• Databases of contact information or other personal information

The Joint Statement also encourages individuals to take action to protect their own personal information and reduce exposure to data scraping. This includes (i) becoming familiar with SMC and other websites’ privacy policies; (ii) limiting the amount of information shared online; and (iii) learning how to manage website’s privacy settings to limit what it publicly accessible.

Enforcement Coming?

The Regulators shared the Joint Statement directly with prominent SMCs.[7] The Joint Statement invites SMCs to provide, within one month, feedback demonstrating how the SMC complies with expectations outlined in the Joint Statement.

Data scraping incidents are not uncommon and Canadian privacy regulators have been proactive in targeting companies that unlawfully scrape personal information from public sources. A recent example is Clearview AI, a US-based company that scraped billions of images from across the web in order to create a searchable database of faces, which it then marketed to law enforcement entities.[8] In their joint investigation of Clearview in 2021, Canada’s privacy regulators found that Clearview failed to obtain consent from individuals for the collection and use of their images and therefore violated federal and provincial privacy laws.[9]

However, we are not aware of any Canadian privacy regulator investigations to-date which focus on a website’s failure to prevent third parties from data scraping public-facing websites.

Key Takeaways for Business

  • “Publicly available” personal information is still subject to privacy law in most jurisdictions, and is not “up for grabs”;
  • SMCs and other websites hosting personal information have an active role in protecting users from unlawful data scraping – the recommendations for technical measures above should be implemented on websites with publicly accessible personal information;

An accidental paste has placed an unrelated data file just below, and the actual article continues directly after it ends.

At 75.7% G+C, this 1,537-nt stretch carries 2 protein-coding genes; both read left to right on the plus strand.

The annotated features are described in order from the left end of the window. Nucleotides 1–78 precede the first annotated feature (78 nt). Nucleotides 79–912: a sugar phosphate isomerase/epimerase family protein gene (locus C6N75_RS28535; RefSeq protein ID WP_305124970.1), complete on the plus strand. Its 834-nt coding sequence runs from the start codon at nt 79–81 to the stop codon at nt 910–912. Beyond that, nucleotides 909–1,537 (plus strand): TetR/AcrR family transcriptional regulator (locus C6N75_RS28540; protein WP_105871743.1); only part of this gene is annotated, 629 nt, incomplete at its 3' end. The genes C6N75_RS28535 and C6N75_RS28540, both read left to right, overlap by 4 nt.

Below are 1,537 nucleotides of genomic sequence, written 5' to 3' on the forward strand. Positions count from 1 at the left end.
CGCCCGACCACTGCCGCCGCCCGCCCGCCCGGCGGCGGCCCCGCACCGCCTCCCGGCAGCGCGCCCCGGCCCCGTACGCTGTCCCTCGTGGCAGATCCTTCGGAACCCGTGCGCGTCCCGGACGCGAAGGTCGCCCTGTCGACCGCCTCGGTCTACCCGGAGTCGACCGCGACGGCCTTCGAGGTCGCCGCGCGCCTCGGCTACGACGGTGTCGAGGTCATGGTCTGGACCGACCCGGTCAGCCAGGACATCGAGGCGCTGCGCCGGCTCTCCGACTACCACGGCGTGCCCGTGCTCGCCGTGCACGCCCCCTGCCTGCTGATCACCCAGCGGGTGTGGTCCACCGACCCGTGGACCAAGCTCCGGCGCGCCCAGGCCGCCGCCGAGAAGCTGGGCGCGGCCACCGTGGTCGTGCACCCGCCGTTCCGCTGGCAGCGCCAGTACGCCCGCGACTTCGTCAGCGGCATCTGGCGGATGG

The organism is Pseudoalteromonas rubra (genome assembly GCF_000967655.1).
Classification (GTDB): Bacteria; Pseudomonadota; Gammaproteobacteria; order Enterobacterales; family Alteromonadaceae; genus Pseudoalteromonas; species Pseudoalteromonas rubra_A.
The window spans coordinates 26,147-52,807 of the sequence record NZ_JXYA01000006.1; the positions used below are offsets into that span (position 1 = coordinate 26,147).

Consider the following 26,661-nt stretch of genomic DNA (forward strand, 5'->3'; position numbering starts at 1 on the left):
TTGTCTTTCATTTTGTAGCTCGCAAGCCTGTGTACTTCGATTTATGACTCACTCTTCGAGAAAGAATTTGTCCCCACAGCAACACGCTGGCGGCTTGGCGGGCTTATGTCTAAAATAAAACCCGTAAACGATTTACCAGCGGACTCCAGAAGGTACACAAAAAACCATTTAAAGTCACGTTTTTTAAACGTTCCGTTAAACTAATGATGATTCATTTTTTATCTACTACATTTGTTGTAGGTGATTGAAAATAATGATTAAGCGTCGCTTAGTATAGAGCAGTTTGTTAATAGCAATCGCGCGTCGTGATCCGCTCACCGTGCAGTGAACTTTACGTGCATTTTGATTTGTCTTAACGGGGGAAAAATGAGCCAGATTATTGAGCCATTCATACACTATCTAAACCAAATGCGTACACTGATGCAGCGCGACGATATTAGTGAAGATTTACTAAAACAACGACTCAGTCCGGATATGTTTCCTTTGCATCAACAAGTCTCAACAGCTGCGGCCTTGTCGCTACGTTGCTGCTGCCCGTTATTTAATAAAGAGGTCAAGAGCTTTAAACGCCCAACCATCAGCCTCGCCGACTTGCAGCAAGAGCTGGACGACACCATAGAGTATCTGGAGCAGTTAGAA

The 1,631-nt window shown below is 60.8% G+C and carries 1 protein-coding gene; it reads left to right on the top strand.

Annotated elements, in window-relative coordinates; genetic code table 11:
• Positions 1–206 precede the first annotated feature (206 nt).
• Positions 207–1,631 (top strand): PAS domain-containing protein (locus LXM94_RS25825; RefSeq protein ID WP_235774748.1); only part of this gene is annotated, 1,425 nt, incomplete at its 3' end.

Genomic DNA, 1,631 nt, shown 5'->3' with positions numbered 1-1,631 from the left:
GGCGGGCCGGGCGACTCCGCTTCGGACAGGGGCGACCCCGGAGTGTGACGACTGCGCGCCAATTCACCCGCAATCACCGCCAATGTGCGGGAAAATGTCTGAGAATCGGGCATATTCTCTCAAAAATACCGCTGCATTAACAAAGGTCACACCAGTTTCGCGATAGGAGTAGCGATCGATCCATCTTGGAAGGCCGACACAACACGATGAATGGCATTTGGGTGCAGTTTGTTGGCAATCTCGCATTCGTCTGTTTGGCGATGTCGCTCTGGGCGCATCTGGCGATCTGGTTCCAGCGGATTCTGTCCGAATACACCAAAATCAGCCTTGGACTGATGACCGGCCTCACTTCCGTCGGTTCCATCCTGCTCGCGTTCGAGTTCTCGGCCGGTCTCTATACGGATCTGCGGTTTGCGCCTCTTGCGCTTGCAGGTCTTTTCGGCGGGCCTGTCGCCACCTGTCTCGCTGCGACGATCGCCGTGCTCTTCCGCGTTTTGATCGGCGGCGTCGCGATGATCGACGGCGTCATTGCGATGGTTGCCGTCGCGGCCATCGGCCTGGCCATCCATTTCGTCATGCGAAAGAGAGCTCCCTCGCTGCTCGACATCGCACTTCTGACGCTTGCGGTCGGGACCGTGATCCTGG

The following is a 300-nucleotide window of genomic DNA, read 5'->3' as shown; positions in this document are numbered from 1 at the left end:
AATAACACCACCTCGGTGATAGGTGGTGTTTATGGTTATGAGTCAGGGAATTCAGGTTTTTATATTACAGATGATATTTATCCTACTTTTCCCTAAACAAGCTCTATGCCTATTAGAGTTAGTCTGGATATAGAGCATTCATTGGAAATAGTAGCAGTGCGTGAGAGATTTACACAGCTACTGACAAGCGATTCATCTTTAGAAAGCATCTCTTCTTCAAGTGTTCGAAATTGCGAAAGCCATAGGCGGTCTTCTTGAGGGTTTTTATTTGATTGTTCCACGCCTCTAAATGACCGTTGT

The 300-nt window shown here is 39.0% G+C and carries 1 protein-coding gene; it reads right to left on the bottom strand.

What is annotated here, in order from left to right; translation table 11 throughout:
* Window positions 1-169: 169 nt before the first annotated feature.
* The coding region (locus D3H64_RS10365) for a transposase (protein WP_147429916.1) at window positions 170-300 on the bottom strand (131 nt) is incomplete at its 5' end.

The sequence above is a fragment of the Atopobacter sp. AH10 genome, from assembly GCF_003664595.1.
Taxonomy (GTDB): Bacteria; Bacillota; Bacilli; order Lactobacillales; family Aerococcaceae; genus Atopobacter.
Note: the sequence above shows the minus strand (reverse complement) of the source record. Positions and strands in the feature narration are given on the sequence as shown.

• Individuals should also take action to prevent and mitigate the risks of data scraping;
  • Data scraping incidents can constitute reportable data breaches in some jurisdictions;
  • Businesses should stay up to date with the new developments in privacy regulations and update their internal policies and procedures accordingly.

If you have any questions about Canada’s privacy laws, data scraping, and how best to comply with these expectations, a member of our privacy and data security group would be happy to assist you.

[1] Office of the Privacy Commissioner of Canada, “Joint Statement on Data Scraping and the Protection of Privacy” (August 2023). The Joint Statement is signed by privacy authorities from Australia, Argentina, Canada, China, Colombia, Jersey, Mexico, Morocco, New Zealand, Norway, Switzerland, and the United Kingdom.
[2] Office of the Privacy Commissioner of Canada, PIPEDA Findings #2021-001 (February 2021), available here. [Clearview AI]
[3] See some of our previous bulletins on the topic of web scraping here, here and here.
[4] Google, Google Privacy Policy (accessed on August 30, 2023) available here.
[5] See, for example, class action against Google, and class action against OpenAI.
[6] A CAPTCHA is a Completely Automated Public Turing test to tell Computers and Humans Apart.
[7] These SMCs include Alphabet Inc. (YouTube), ByteDance Ltd (TikTok), Meta Platforms, Inc. (Instagram, Facebook and Threads), Microsoft Corporation (LinkedIn), Sina Corp (Weibo), and X Corp. (X, previously Twitter).
[8] Clearview AI.
[9] Clearview AI. See McMillan’s bulletins on the decision and subsequent orders issued by provincial privacy regulators.

by Robbie Grant and Laurene Oliveira (Articling Student)

A Cautionary Note

The foregoing provides only an overview and does not constitute legal advice. Readers are cautioned against making any decisions based on this material alone. Rather, specific legal advice should be obtained.